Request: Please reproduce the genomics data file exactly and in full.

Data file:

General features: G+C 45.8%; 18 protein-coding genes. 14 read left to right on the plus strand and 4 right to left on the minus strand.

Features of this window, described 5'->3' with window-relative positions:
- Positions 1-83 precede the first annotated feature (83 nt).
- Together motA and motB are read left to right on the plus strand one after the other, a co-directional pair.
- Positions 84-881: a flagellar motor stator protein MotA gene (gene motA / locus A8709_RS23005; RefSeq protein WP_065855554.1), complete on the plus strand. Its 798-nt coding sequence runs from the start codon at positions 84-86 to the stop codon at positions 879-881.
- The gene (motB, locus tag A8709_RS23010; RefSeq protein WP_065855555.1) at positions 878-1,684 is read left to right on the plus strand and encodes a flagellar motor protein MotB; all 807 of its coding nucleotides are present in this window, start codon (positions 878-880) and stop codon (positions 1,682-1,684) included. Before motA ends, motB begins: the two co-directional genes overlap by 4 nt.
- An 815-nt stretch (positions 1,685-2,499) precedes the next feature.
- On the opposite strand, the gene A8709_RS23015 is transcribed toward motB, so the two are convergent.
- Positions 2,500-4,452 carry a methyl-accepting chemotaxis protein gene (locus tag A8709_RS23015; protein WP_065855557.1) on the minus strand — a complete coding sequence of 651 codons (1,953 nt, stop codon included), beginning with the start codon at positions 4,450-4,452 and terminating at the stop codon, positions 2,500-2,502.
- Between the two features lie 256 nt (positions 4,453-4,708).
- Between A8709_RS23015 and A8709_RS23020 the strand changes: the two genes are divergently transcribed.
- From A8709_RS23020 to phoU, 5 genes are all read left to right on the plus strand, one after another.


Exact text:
General features: G+C 45.8%; 18 protein-coding genes. 14 read left to right on the plus strand and 4 right to left on the minus strand.

Features of this window, described 5'->3' with window-relative positions:
- Positions 1-83 precede the first annotated feature (83 nt).
- Together motA and motB are read left to right on the plus strand one after the other, a co-directional pair.
- Positions 84-881: a flagellar motor stator protein MotA gene (gene motA / locus A8709_RS23005; RefSeq protein WP_065855554.1), complete on the plus strand. Its 798-nt coding sequence runs from the start codon at positions 84-86 to the stop codon at positions 879-881.
- The gene (motB, locus tag A8709_RS23010; RefSeq protein WP_065855555.1) at positions 878-1,684 is read left to right on the plus strand and encodes a flagellar motor protein MotB; all 807 of its coding nucleotides are present in this window, start codon (positions 878-880) and stop codon (positions 1,682-1,684) included. Before motA ends, motB begins: the two co-directional genes overlap by 4 nt.
- An 815-nt stretch (positions 1,685-2,499) precedes the next feature.
- On the opposite strand, the gene A8709_RS23015 is transcribed toward motB, so the two are convergent.
- Positions 2,500-4,452 carry a methyl-accepting chemotaxis protein gene (locus tag A8709_RS23015; protein WP_065855557.1) on the minus strand — a complete coding sequence of 651 codons (1,953 nt, stop codon included), beginning with the start codon at positions 4,450-4,452 and terminating at the stop codon, positions 2,500-2,502.
- Between the two features lie 256 nt (positions 4,453-4,708).
- Between A8709_RS23015 and A8709_RS23020 the strand changes: the two genes are divergently transcribed.
- From A8709_RS23020 to phoU, 5 genes are all read left to right on the plus strand, one after another.